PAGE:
Archaeologists say the discovery promises to rewrite the history of the site.
An archaeological discovery inside an ancient temple at Tiahuanaco promises to “rewrite history” and authorities hope to discover “a funeral of an important Tiahuanaco ruler” soon.
Archaeologists have discovered 17 ceremonial vessels, dated between 300 and 600 after A.D., in a temple of the pre-Hispanic citadel of Tiahuanaco, in the Bolivian Altiplano, not far from the mysterious ruins of Puma Punku. The discovery, researchers reveal, opens a new page in the history of that site.
The new artifacts were excavated in September of 2019, inside Tiahuanaco’s Kalasasaya temple, not far from the Ponce Monolith; one of the three monuments within the temple complex.
The Kalasasaya is about 120 by 130 meters in dimension and aligned to the cardinal directions. Like the other platform mounds within Tiwanaku, it has a central sunken court.
The archeologists who participated in the recovery of the artifacts, which began on September 18, say they could be part of a burial offering to an important person of the Tiahuanaco ruling elite.
“Inside one of the vessels, we found coal, a sign of a ritual process. As we move forward in the investigation we can confirm whether it is finally a burial,” said Julio Condori, director of the Center for Archaeological, Anthropological Research and Administration of Tiahuanaco (CIAAAT).
The rest of the artifacts will be secured later, since “they need other procedures for their exhibition”, according to Condori. In addition to coal, the remains of fish and bones of Taruca have been found in the vessels. Taruca is a species of deer originating in the Andes. All of the artifacts are tell-tale signs that experts are looking at an act of ceremonial nature.
The Kalasasaya has always been believed to be a ceremonial temple in nature. The location and disposition of the offering tell us a lot. Probably, if we keep going down we will find a funeral of an important individual,” Miguel López Calleja, an assistant to archeology at CIAAAT, told EFE. The researchers say that the discovery will help “confirm many things about Tiahuanaco and rewrite a new history of what Kalasasaya is.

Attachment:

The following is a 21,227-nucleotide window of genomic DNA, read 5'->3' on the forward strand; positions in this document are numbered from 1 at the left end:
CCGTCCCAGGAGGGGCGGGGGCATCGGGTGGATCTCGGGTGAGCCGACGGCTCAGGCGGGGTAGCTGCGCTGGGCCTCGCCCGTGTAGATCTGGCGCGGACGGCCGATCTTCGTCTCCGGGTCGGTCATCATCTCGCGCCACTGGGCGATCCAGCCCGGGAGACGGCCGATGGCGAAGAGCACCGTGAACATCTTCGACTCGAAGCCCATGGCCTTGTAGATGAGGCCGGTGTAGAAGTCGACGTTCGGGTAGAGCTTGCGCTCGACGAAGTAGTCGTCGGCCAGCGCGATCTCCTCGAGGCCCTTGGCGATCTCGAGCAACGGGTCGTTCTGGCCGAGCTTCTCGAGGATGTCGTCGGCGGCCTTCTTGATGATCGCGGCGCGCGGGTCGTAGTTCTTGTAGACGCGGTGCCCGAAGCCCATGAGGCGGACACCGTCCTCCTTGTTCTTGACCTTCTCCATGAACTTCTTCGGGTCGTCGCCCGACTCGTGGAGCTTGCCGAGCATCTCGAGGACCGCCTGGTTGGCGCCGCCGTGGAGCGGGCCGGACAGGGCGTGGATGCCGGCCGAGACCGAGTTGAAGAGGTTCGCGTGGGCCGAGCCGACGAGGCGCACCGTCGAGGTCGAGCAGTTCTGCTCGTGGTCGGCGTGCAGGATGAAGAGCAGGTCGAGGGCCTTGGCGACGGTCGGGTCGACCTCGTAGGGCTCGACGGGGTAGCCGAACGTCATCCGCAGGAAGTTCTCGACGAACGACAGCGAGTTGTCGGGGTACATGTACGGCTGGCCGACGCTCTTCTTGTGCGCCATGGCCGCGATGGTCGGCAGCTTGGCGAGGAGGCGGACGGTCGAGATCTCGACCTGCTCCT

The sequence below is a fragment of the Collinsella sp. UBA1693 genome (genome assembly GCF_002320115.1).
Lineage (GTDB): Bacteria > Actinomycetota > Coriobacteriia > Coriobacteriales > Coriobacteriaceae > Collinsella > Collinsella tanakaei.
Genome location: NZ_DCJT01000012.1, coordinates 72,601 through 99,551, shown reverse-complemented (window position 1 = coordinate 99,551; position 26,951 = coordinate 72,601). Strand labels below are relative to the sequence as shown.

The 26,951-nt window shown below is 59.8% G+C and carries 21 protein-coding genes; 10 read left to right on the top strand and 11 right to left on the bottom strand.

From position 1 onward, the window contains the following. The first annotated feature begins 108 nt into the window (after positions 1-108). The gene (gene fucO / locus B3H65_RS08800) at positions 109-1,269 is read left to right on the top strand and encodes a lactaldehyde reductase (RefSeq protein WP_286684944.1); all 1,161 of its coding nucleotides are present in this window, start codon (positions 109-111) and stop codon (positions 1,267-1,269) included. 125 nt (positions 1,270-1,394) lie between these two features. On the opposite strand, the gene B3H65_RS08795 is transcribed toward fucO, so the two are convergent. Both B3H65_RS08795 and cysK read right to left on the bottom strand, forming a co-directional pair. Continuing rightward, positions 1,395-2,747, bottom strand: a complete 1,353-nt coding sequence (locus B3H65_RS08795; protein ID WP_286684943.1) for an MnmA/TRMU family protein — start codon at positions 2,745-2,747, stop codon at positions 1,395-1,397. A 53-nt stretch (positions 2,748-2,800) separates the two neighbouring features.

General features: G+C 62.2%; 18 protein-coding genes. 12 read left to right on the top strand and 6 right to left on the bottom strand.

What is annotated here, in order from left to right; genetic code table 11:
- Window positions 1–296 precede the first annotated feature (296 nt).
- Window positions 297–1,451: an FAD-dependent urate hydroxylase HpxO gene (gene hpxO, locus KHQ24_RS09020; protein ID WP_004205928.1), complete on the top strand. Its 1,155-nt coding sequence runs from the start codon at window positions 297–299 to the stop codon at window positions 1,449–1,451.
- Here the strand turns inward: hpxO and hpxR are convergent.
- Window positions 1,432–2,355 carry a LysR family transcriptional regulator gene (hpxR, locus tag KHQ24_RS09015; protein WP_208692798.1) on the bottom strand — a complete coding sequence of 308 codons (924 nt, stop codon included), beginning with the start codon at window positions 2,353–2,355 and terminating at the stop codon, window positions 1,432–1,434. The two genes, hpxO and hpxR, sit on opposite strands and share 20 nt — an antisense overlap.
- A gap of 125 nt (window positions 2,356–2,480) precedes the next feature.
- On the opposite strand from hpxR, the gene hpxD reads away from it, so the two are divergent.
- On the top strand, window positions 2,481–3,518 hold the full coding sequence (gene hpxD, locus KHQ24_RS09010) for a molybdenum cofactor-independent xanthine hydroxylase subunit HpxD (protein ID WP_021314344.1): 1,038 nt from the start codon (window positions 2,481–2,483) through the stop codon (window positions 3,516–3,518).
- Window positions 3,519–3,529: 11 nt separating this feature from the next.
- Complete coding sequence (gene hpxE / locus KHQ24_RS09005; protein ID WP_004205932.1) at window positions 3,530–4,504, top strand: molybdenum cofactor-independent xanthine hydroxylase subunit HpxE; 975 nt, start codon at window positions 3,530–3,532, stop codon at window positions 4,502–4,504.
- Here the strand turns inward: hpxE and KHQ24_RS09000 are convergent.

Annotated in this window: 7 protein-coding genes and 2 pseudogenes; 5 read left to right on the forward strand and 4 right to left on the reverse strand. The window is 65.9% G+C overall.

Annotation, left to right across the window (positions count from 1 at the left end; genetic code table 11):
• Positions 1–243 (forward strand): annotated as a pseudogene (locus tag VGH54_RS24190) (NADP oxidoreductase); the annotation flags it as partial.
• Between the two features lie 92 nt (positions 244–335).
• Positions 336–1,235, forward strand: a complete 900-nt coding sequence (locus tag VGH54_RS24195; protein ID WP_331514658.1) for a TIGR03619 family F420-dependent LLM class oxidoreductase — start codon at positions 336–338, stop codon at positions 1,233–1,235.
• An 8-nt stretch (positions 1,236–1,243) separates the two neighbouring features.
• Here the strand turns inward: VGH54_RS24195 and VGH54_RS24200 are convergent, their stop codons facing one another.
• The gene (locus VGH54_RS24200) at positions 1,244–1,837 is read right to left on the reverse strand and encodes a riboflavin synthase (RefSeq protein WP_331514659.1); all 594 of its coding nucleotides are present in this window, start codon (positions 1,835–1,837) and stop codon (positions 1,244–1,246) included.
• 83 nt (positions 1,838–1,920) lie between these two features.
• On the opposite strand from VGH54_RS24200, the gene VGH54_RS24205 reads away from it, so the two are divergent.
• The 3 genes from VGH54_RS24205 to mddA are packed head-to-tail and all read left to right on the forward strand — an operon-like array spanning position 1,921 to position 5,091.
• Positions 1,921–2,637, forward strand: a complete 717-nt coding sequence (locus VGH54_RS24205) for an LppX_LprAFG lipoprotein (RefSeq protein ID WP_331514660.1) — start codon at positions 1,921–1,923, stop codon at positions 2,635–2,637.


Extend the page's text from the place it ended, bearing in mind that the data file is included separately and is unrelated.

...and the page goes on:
Now that the artifacts have been excavated, researchers will proceed to study them in the laboratory, in order to find out the exact age when they were buried beneath the surface.
In archeology, we first use the visual methodology consisting of iconography and form. From there we see that the artifacts date back between 300 and 600 AD. In two or three weeks, applying radiocarbon dating, we will know the exact date of the burial, Condori revealed in an interview with EFE.
The discovery at Tiahuanaco is of great importance. Researchers had not performed archeological excavations at the site since 1958. However, following the appearance of a series of photographs that indicate the ruins were modified in the past, archeologists set out to perform a series of archeological excavations which began on September 2nd, 2019.
“The objective of these excavations was to find evidence of a platform in the temple that had been displaced and this finding has been fortuitous,” López Calleja acknowledged.
Located about 70 kilometers from La Paz, Tiahuanaco was the capital of the former pre-Hispanic empire of the same name.
Tiahuanaco was formed as a small village around 1580 BC, but grew to be an imperial state in 724 after Christ and declined about 1187 of our era, according to some Bolivian researchers.
In the citadel, there are still lithic monuments such as Kalasasaya, the semi-subterranean Temple, sculptures of its hierarchs, the Puerta del Sol and the remains of military and civil palaces. Not far from Tiahuanaco are the ancient ruins of Puma Punku, home to some of the most intricate stones in the Bolivian Andes.